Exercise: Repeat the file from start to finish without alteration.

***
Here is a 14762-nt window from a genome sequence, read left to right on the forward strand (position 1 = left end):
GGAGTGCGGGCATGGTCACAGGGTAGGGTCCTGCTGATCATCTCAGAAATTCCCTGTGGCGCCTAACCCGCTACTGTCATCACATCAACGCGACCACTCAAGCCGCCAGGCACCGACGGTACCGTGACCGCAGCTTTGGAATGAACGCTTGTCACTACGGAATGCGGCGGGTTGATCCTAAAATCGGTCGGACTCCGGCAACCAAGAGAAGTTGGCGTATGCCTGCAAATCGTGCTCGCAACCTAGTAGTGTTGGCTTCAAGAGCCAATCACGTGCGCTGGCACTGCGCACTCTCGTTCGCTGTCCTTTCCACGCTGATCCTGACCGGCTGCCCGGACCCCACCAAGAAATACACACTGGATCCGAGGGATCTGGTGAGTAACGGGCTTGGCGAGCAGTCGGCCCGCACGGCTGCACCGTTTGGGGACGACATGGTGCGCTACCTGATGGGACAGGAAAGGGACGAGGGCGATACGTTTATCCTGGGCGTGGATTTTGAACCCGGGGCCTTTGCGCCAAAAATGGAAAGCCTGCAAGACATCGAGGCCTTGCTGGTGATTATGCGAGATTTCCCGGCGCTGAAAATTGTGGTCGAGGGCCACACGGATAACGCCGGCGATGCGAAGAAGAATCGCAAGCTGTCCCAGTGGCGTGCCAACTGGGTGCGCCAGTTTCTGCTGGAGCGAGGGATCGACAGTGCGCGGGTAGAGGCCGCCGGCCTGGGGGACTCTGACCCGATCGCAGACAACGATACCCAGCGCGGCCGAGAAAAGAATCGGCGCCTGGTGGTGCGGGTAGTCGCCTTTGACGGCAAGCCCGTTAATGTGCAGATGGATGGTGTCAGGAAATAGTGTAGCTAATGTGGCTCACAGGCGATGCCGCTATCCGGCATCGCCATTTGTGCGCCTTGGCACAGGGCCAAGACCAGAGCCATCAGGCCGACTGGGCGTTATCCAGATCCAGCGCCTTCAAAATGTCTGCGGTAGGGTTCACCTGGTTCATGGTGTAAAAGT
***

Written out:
Here is a 14762-nt window from a genome sequence, read left to right on the forward strand (position 1 = left end):
GGAGTGCGGGCATGGTCACAGGGTAGGGTCCTGCTGATCATCTCAGAAATTCCCTGTGGCGCCTAACCCGCTACTGTCATCACATCAACGCGACCACTCAAGCCGCCAGGCACCGACGGTACCGTGACCGCAGCTTTGGAATGAACGCTTGTCACTACGGAATGCGGCGGGTTGATCCTAAAATCGGTCGGACTCCGGCAACCAAGAGAAGTTGGCGTATGCCTGCAAATCGTGCTCGCAACCTAGTAGTGTTGGCTTCAAGAGCCAATCACGTGCGCTGGCACTGCGCACTCTCGTTCGCTGTCCTTTCCACGCTGATCCTGACCGGCTGCCCGGACCCCACCAAGAAATACACACTGGATCCGAGGGATCTGGTGAGTAACGGGCTTGGCGAGCAGTCGGCCCGCACGGCTGCACCGTTTGGGGACGACATGGTGCGCTACCTGATGGGACAGGAAAGGGACGAGGGCGATACGTTTATCCTGGGCGTGGATTTTGAACCCGGGGCCTTTGCGCCAAAAATGGAAAGCCTGCAAGACATCGAGGCCTTGCTGGTGATTATGCGAGATTTCCCGGCGCTGAAAATTGTGGTCGAGGGCCACACGGATAACGCCGGCGATGCGAAGAAGAATCGCAAGCTGTCCCAGTGGCGTGCCAACTGGGTGCGCCAGTTTCTGCTGGAGCGAGGGATCGACAGTGCGCGGGTAGAGGCCGCCGGCCTGGGGGACTCTGACCCGATCGCAGACAACGATACCCAGCGCGGCCGAGAAAAGAATCGGCGCCTGGTGGTGCGGGTAGTCGCCTTTGACGGCAAGCCCGTTAATGTGCAGATGGATGGTGTCAGGAAATAGTGTAGCTAATGTGGCTCACAGGCGATGCCGCTATCCGGCATCGCCATTTGTGCGCCTTGGCACAGGGCCAAGACCAGAGCCATCAGGCCGACTGGGCGTTATCCAGATCCAGCGCCTTCAAAATGTCTGCGGTAGGGTTCACCTGGTTCATGGTGTAAAAGT